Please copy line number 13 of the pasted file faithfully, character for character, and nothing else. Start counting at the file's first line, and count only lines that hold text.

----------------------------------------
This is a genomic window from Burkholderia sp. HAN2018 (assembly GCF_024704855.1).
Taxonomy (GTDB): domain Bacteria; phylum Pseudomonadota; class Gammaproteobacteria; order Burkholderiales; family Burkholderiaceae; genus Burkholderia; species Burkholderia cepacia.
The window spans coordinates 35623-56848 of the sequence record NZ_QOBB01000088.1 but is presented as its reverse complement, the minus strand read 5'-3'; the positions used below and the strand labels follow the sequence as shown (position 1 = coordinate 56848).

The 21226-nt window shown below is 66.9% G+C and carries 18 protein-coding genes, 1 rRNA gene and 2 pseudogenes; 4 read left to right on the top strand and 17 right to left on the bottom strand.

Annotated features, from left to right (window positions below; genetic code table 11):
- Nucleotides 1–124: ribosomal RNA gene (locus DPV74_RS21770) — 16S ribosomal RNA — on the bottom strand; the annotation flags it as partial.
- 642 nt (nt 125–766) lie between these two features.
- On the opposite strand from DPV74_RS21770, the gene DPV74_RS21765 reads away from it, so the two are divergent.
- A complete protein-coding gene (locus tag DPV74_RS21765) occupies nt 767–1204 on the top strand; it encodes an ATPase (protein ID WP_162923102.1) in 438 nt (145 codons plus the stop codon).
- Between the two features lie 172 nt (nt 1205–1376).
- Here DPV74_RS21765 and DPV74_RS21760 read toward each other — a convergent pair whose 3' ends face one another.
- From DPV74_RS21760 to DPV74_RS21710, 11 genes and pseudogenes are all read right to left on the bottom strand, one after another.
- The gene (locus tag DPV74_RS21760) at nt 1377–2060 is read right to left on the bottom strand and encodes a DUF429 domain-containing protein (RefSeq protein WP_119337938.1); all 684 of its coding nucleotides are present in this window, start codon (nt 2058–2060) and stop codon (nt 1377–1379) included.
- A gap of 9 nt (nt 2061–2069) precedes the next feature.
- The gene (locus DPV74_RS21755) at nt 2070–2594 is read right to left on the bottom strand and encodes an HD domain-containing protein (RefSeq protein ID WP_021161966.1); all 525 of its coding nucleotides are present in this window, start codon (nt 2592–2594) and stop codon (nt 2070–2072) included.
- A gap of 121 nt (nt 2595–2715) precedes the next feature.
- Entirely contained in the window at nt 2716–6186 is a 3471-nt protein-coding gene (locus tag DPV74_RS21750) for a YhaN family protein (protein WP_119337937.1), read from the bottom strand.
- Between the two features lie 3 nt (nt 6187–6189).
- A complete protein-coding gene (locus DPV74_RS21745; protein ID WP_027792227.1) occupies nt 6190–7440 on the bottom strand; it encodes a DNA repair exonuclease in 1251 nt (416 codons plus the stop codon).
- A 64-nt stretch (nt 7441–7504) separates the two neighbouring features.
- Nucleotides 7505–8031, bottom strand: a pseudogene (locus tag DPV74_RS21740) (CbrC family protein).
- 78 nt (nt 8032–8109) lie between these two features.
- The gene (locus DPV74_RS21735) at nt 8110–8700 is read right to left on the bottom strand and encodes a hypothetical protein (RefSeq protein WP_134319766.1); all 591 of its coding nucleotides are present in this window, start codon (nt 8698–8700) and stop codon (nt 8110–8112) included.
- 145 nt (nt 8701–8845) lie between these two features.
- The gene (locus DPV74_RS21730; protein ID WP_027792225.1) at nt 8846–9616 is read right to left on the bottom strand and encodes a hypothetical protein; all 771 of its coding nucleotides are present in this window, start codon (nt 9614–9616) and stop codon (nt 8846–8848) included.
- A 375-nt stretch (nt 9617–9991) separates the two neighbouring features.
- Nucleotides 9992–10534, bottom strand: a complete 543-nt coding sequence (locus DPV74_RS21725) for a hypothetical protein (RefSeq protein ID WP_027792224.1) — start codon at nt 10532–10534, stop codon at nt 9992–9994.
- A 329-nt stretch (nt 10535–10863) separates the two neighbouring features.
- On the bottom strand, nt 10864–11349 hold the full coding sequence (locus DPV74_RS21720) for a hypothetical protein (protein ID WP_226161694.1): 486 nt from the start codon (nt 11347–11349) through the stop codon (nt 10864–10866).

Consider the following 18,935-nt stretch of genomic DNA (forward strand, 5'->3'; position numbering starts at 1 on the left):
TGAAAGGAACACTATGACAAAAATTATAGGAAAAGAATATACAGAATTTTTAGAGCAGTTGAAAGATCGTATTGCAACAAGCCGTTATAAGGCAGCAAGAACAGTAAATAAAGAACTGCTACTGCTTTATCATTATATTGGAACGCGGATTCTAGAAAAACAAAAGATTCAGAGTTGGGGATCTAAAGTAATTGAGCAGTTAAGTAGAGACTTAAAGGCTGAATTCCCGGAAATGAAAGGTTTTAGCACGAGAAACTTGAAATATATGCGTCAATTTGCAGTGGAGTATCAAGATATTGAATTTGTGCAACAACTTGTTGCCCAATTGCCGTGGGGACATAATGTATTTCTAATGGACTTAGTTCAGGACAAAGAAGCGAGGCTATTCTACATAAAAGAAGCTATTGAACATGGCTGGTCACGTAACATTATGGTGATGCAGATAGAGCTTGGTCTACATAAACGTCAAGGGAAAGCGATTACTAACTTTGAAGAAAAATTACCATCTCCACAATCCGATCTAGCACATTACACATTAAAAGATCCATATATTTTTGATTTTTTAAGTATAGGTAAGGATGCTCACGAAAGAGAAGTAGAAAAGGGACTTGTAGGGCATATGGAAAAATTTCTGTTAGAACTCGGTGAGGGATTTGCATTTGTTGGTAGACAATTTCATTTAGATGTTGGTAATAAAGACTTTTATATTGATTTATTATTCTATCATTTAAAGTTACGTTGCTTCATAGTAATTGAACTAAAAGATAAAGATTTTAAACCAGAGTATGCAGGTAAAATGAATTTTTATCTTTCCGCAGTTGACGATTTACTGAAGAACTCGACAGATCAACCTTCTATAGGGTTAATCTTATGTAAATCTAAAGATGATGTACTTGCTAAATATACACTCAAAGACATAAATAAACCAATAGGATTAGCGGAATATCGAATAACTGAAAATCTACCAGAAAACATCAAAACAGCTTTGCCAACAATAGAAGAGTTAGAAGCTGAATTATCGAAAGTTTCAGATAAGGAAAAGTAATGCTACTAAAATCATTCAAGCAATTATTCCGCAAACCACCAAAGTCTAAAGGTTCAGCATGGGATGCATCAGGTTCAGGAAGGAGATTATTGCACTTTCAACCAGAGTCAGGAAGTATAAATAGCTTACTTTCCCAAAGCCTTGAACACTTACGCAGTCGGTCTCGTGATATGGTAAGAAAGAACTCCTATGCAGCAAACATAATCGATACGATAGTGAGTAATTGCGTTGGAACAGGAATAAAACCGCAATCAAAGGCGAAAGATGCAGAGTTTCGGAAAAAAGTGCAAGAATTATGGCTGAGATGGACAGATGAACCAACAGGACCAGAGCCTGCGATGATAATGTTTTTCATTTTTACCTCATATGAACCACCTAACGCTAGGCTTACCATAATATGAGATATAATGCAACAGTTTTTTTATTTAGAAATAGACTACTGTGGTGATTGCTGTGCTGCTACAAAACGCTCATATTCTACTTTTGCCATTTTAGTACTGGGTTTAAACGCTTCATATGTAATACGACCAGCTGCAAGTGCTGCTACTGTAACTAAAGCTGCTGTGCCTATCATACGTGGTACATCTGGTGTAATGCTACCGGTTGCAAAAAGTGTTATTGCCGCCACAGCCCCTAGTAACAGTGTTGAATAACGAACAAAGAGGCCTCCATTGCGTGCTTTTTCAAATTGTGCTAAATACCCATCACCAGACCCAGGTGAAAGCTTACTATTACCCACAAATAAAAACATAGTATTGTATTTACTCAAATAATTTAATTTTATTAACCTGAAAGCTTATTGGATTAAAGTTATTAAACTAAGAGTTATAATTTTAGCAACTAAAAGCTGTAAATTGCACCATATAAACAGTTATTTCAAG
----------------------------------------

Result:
- The gene (locus tag DPV74_RS21760) at nt 1377–2060 is read right to left on the bottom strand and encodes a DUF429 domain-containing protein (RefSeq protein WP_119337938.1); all 684 of its coding nucleotides are present in this window, start codon (nt 2058–2060) and stop codon (nt 1377–1379) included.